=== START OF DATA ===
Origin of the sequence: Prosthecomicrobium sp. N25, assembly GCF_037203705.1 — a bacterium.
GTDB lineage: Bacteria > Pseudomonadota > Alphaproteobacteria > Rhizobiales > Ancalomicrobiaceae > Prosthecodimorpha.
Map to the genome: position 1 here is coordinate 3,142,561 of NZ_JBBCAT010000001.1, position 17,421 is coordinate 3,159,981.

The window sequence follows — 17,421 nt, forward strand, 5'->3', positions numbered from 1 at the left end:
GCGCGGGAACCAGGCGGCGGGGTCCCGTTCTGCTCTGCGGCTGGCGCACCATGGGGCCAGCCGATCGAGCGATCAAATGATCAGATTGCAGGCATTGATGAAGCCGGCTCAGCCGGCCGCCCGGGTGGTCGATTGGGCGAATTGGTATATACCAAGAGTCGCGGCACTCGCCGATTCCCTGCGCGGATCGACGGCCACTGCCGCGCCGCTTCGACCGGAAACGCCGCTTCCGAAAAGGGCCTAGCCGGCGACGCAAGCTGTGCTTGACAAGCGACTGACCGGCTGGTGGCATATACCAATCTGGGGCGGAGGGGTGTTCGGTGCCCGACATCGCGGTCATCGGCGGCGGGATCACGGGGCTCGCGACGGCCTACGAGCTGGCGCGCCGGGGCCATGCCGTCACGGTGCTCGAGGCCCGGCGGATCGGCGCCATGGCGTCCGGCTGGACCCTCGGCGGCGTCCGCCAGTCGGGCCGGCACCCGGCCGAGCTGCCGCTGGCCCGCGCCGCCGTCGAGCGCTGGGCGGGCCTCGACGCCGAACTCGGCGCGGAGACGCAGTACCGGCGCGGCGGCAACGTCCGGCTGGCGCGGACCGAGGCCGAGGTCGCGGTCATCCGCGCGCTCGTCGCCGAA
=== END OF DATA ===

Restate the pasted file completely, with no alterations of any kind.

Origin of the sequence: Prosthecomicrobium sp. N25, assembly GCF_037203705.1 — a bacterium.
GTDB lineage: Bacteria > Pseudomonadota > Alphaproteobacteria > Rhizobiales > Ancalomicrobiaceae > Prosthecodimorpha.
Map to the genome: position 1 here is coordinate 3,142,561 of NZ_JBBCAT010000001.1, position 17,421 is coordinate 3,159,981.

The window sequence follows — 17,421 nt, forward strand, 5'->3', positions numbered from 1 at the left end:
GCGCGGGAACCAGGCGGCGGGGTCCCGTTCTGCTCTGCGGCTGGCGCACCATGGGGCCAGCCGATCGAGCGATCAAATGATCAGATTGCAGGCATTGATGAAGCCGGCTCAGCCGGCCGCCCGGGTGGTCGATTGGGCGAATTGGTATATACCAAGAGTCGCGGCACTCGCCGATTCCCTGCGCGGATCGACGGCCACTGCCGCGCCGCTTCGACCGGAAACGCCGCTTCCGAAAAGGGCCTAGCCGGCGACGCAAGCTGTGCTTGACAAGCGACTGACCGGCTGGTGGCATATACCAATCTGGGGCGGAGGGGTGTTCGGTGCCCGACATCGCGGTCATCGGCGGCGGGATCACGGGGCTCGCGACGGCCTACGAGCTGGCGCGCCGGGGCCATGCCGTCACGGTGCTCGAGGCCCGGCGGATCGGCGCCATGGCGTCCGGCTGGACCCTCGGCGGCGTCCGCCAGTCGGGCCGGCACCCGGCCGAGCTGCCGCTGGCCCGCGCCGCCGTCGAGCGCTGGGCGGGCCTCGACGCCGAACTCGGCGCGGAGACGCAGTACCGGCGCGGCGGCAACGTCCGGCTGGCGCGGACCGAGGCCGAGGTCGCGGTCATCCGCGCGCTCGTCGCCGAA